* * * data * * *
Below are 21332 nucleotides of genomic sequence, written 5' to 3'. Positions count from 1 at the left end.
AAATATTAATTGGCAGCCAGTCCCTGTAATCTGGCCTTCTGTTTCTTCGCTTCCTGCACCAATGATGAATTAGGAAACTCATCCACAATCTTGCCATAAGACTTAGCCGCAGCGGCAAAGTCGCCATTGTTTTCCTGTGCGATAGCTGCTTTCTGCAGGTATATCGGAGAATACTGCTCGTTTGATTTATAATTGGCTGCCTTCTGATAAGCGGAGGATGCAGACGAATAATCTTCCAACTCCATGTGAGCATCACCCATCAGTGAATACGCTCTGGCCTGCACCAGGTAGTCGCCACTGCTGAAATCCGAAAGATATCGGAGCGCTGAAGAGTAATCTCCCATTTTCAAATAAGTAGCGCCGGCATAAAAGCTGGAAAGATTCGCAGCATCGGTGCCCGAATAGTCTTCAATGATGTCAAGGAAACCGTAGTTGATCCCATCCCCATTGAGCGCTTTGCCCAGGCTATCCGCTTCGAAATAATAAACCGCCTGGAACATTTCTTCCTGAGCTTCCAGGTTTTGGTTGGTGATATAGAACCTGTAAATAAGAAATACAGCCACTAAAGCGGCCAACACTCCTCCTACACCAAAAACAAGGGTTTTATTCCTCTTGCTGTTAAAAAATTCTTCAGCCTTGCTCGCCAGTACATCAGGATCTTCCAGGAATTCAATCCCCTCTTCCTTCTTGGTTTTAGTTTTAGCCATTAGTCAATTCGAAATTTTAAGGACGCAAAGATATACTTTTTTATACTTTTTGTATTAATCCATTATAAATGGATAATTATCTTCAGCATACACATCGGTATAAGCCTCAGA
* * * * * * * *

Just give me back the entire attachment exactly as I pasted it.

Below are 21332 nucleotides of genomic sequence, written 5' to 3'. Positions count from 1 at the left end.
AAATATTAATTGGCAGCCAGTCCCTGTAATCTGGCCTTCTGTTTCTTCGCTTCCTGCACCAATGATGAATTAGGAAACTCATCCACAATCTTGCCATAAGACTTAGCCGCAGCGGCAAAGTCGCCATTGTTTTCCTGTGCGATAGCTGCTTTCTGCAGGTATATCGGAGAATACTGCTCGTTTGATTTATAATTGGCTGCCTTCTGATAAGCGGAGGATGCAGACGAATAATCTTCCAACTCCATGTGAGCATCACCCATCAGTGAATACGCTCTGGCCTGCACCAGGTAGTCGCCACTGCTGAAATCCGAAAGATATCGGAGCGCTGAAGAGTAATCTCCCATTTTCAAATAAGTAGCGCCGGCATAAAAGCTGGAAAGATTCGCAGCATCGGTGCCCGAATAGTCTTCAATGATGTCAAGGAAACCGTAGTTGATCCCATCCCCATTGAGCGCTTTGCCCAGGCTATCCGCTTCGAAATAATAAACCGCCTGGAACATTTCTTCCTGAGCTTCCAGGTTTTGGTTGGTGATATAGAACCTGTAAATAAGAAATACAGCCACTAAAGCGGCCAACACTCCTCCTACACCAAAAACAAGGGTTTTATTCCTCTTGCTGTTAAAAAATTCTTCAGCCTTGCTCGCCAGTACATCAGGATCTTCCAGGAATTCAATCCCCTCTTCCTTCTTGGTTTTAGTTTTAGCCATTAGTCAATTCGAAATTTTAAGGACGCAAAGATATACTTTTTTATACTTTTTGTATTAATCCATTATAAATGGATAATTATCTTCAGCATACACATCGGTATAAGCCTCAGA